Is music a form of phatic communication?

Human communication is complex.  It is commonly understood that non-verbal communication is just as important if not more so than spoken language.  But communication can also be parsed into its function.

Malinowski (1923:315) proposed that there are two types of human communication. The first is transactional, and is intended to give specific information.  The second is phatic, which is used to create and reinforce social bonds.  Malinowski says that this type of talk is more common, which can be “talk about nothing” but which is nonetheless important and rewarding in and of itself.

It could be that a much wider range of communication processes fit into this dichotomy.  For example, Ian Cross borrows this idea and applies it to music.  Could it be that music has persisted throughout time and across every known culture because it provides a very specific benefit related to social bonding?

We know that the emotional messaging of music seems to be its primary function.  For example, when the lyrics of a song are sad but the melody is happy, most listeners report positive emotions associated with listening.  One of the primary reasons given for listening to music is to regulate emotions – that is, to reinforce a mood or to attempt to shift it. Research indicates music engagement is a successful method to do so.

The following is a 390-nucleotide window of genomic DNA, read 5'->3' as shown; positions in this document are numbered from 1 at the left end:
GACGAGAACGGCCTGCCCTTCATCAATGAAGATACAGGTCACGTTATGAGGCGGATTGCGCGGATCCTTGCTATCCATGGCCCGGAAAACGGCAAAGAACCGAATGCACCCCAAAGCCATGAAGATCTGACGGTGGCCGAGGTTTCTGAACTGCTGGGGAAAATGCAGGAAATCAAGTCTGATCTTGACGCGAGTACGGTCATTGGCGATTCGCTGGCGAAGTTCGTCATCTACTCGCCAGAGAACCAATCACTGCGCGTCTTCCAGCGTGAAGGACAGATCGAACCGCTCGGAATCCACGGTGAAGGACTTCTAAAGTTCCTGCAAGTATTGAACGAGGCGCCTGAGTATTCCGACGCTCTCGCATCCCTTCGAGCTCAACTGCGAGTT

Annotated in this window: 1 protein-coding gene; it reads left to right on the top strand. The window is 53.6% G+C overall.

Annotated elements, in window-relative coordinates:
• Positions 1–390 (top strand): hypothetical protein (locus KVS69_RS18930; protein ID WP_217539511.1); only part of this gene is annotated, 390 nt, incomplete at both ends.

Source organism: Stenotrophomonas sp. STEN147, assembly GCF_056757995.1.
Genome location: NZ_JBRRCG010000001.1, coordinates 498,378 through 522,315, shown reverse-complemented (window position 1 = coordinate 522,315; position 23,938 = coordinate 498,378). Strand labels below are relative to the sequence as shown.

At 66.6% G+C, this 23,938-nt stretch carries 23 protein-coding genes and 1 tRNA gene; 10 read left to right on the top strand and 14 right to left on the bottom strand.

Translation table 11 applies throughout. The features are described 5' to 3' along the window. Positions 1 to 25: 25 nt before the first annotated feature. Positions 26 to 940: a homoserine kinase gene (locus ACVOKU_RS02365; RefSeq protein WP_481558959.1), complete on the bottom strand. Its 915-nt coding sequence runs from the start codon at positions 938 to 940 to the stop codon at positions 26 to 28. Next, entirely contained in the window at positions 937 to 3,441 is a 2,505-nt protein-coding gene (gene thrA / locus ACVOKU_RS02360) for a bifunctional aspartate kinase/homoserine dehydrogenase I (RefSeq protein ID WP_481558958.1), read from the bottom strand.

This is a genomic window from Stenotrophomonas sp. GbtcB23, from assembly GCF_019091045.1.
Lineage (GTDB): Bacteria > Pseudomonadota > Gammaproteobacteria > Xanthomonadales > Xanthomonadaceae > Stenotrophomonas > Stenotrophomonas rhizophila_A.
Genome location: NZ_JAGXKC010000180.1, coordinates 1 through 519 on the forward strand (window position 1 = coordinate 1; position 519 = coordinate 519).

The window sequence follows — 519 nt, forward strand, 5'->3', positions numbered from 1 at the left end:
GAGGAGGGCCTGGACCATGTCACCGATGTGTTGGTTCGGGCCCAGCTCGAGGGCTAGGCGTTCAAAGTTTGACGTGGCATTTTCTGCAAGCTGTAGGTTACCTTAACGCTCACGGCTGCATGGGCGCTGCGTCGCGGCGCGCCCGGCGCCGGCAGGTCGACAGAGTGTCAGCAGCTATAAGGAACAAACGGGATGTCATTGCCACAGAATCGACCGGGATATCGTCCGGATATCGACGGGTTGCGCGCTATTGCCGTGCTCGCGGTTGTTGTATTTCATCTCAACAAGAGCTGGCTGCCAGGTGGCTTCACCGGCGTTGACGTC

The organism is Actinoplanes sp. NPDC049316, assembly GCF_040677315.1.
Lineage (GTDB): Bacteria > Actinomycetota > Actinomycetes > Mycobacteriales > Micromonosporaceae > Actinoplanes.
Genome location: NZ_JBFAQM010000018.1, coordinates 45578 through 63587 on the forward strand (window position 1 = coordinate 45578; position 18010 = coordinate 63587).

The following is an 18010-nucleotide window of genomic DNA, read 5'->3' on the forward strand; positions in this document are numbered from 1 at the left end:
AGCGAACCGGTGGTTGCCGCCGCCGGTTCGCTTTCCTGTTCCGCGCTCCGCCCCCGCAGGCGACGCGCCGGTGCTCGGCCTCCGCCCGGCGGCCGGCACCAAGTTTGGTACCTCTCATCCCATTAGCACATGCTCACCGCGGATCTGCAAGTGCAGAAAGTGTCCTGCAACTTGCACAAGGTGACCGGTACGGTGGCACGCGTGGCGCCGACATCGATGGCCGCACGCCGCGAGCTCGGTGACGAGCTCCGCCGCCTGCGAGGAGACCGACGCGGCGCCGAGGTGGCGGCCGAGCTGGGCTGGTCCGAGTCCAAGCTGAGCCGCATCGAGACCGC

This emotional messaging of music is, for most people, a very powerful experience, which can result in physical responses such as chills, dilated pupils or increased heart rate.  Emotions are contagious, transferring from individuals and groups- but also through music (e.g., from performer to listener).  People who have amusia – that is, an inability to decode musical phrases – also demonstrate deficits in decoding emotional content communicated in spoken language through tone of voice used.

It is because music so effectively communicates emotional content that identifying it as a form of phatic communication may be a helpful construct.  Shared emotional experiences enhances social bonding;  and the converse is also true – social bonding enhances shared emotions, even amongst strangers.  Shared music experiences facilitate a shared emotional experience, which in turn reinforces social bonds.


2 thoughts on “Is music a form of phatic communication?

  1. Hi, I am a Th.D. from Harvard, with a Calvin Institute of Worship grant, developing “tool kits” of songs with small, faith-based groups, that build on their collective religious experience and traditions. Interested in possible research aspects of this project as it gets going. One thing I would suggest — move past regarding “emotion” as simply a non-cognitive “feeling.” Look at Israel Scheffler, “In Praise of the Cognitive Emotions.” (1977).

    Liked by 1 person

    • Thank you, Joanne, for your insights. I will follow up on the Scheffler paper you mention. I am quite interested in emotions as a cognitive processing tool, critical in decision-making processes – an angle I explore more in my literature review. Let’s keep in touch!


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